Skyscraper Preparations​ in China for Typhoons​


A level 16 typhoon is capable of dumping up to 7” of rain per hour. Because of this, all skyscrapers on the Chinese coastline (e.g. Shanghai, China, Hong Kong, China, Macau, China etc.) must have specially trained workers dangle off of the side of the building from support lines, with high pressure water hoses. These workers spray random windows for 5 minutes as inspectors scrutinize the windows for leaks

King Edward II’s Homosexual Relationship with Piers Gaveston

Edward-II-and-Piers-GavestonPiers Gaveston, a minor noble who engaged in a homosexual relationship with Edward II, may have been overlooked during the 13th century if it were not for the lavish gifts Edward II showered upon Gaveston. Gaveston was exiled from the realm by Edward I for referring to Edward II as his brother. When Edward I died, his son Edward II brought Gaveston back into his kingdom and provided him with money, gold, title, and land. This caused the whole of England to murmur behind closed doors, against the king. It was not so much the act of homosexuality which infuriated the barons, it was the man of whom Edward II fell in love with. The nobles drafted a list of grievances against Edward II referred to as “The Ordinances”. Gaveston eventually fled and was captured by the Scots. Gaveston was sentenced as an enemy of the state and was executed despite Edward II’s attempted intervention

U.S. Patent Office Requirements During the 19th Century

U.S.-patent-officeBetween 1790 and 1880, all United States patents required a working model of the idea proposed prior to being patented. This requirement was phased out by the U.S. Congress in 1870, but the U.S. Patent Office continued to stipulate it as a requirement until 1880. The reason for the abolishment of this stipulation was that creating working prototypes was an expensive process and it was often difficult to find a tradesperson who could create the parts needed. This inconvenience slowed down the ability of inventors to acquire patents so that their product could be sold upon the open market. It was eventually agreed by the U.S. Congress as well as the U.S. Patent Office that this laborious process held up the release of inventions which could potentially make life easier for everybody and was therefore repealed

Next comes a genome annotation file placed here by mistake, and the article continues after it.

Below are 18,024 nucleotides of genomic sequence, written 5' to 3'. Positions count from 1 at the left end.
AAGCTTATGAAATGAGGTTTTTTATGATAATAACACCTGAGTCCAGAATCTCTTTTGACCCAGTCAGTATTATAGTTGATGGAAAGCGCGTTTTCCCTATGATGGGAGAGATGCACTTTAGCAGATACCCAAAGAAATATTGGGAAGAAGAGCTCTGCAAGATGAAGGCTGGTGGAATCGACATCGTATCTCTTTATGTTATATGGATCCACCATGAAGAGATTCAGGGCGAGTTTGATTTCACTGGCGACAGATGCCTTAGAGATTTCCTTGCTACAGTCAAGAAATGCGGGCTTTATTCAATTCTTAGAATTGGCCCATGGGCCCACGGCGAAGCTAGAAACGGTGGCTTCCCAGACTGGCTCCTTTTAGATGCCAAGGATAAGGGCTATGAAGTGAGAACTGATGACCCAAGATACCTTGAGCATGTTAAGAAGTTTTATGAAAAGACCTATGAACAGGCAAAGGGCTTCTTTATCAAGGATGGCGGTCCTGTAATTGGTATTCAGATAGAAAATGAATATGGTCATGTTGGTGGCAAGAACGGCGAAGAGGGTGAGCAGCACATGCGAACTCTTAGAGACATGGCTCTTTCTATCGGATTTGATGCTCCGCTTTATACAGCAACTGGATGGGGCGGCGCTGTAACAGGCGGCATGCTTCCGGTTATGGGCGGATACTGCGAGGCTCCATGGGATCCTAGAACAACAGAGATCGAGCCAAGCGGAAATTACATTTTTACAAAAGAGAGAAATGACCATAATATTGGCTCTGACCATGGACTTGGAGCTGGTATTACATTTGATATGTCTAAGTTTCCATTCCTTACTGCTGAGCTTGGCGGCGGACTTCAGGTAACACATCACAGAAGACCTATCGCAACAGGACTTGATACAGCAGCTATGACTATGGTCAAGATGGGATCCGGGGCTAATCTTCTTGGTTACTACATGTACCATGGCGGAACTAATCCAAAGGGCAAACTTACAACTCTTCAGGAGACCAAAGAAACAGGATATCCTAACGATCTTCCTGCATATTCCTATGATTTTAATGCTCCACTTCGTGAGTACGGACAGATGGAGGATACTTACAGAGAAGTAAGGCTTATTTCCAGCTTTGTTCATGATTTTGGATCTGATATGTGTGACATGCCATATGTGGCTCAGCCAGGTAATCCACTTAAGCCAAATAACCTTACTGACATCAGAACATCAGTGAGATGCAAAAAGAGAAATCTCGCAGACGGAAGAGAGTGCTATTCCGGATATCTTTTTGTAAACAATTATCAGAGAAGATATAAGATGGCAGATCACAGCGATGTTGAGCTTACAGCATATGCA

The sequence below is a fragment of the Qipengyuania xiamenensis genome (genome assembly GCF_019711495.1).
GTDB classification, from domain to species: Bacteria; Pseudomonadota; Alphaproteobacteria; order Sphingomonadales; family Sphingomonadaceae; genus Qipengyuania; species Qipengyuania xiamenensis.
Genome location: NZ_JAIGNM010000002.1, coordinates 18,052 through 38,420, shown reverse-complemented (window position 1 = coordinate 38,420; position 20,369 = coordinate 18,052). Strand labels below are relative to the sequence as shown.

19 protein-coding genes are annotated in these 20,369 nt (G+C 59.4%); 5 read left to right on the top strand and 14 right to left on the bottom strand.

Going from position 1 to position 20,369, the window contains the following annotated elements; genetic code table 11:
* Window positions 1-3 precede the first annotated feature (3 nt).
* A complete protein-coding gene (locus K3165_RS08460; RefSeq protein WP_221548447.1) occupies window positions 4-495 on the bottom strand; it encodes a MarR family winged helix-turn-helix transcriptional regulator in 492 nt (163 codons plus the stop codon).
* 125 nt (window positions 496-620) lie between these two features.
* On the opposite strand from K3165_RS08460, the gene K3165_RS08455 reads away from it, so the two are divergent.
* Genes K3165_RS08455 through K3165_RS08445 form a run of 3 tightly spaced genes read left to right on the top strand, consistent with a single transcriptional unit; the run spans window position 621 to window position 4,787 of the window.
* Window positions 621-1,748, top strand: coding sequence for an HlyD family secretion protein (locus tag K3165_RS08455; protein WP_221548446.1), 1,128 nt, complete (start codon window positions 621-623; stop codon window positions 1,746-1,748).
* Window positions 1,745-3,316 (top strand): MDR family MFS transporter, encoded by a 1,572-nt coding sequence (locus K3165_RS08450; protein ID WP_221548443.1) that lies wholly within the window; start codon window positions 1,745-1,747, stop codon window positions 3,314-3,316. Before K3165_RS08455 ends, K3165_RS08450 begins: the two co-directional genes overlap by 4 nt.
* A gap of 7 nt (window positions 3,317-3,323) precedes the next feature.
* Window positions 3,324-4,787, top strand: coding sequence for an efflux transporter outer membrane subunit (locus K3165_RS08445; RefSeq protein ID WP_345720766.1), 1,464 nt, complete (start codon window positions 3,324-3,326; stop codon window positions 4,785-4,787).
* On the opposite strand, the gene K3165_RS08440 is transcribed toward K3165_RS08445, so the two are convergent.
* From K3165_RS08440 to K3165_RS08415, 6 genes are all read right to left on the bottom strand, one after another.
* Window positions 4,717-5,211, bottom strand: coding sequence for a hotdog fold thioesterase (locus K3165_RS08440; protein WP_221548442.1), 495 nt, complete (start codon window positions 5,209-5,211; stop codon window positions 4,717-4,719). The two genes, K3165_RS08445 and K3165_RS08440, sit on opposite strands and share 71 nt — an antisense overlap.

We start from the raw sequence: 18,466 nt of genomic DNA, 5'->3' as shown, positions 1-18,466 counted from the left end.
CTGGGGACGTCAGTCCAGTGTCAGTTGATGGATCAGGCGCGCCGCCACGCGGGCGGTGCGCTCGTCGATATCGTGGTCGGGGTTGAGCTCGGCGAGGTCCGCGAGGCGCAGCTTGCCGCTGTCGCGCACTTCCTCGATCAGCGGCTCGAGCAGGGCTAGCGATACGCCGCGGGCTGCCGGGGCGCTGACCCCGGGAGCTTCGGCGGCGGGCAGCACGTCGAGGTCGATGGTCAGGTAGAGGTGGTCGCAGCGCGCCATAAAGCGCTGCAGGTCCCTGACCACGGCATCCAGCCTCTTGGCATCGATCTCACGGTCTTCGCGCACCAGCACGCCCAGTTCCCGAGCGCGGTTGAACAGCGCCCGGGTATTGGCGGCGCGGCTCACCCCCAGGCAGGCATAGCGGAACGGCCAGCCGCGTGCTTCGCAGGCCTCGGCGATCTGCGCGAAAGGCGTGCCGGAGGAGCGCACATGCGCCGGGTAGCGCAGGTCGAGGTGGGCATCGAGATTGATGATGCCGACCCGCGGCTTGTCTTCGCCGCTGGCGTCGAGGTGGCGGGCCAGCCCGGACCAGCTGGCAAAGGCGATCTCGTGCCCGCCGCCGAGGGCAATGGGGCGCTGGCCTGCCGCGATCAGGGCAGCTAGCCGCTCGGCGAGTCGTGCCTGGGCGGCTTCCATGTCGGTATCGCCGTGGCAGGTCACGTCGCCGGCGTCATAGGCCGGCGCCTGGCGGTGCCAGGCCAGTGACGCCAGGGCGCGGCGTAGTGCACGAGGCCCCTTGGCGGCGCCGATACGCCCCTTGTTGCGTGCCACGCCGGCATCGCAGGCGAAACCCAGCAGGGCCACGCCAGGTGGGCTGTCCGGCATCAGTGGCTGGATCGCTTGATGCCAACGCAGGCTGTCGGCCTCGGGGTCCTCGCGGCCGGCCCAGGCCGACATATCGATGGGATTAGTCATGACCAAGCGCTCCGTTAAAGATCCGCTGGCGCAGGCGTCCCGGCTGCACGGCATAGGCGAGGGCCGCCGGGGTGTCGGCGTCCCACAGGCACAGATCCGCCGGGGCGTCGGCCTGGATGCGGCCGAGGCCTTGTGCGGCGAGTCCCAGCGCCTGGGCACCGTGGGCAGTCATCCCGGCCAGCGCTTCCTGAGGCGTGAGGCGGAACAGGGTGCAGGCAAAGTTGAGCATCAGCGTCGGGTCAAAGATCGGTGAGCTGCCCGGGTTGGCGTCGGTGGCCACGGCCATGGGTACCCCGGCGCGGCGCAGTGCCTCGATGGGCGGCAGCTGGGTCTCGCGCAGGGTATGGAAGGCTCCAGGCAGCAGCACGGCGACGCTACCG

Preservation​ of Organic Material in The Black Sea


The Black Sea off of the coast of the Ukraine is unique in that it has a dense layer of stagnant, oxygen deprived water which blankets its lower depths referred to as the “anoxic layer”. This layer has preserved shipwrecks perfectly, and is thought to preserve human remains as well, although none have been found. Anything organic which should rot away like wood, leather, cotton etc. stays completely intact for thousands of years under these conditions. It is theorized that 7500 years ago, the Black Sea was a landlocked, freshwater lake which crossed over a thin strip of land referred to as the “Bosphorus”, as the world’s oceans began to swell due to melting glaciers. This caused seawater to flood into the Black Sea and because it was more dense than the freshwater already there, it sank it to bottom and settled. The saltwater was cut off from the oxygen supply which it would normally receive from ocean currents. The anoxic layer is approximately 183 meters deep and produces hydrogen sulfide as a byproduct which is poisonous to most living creatures including those which consume and break down ships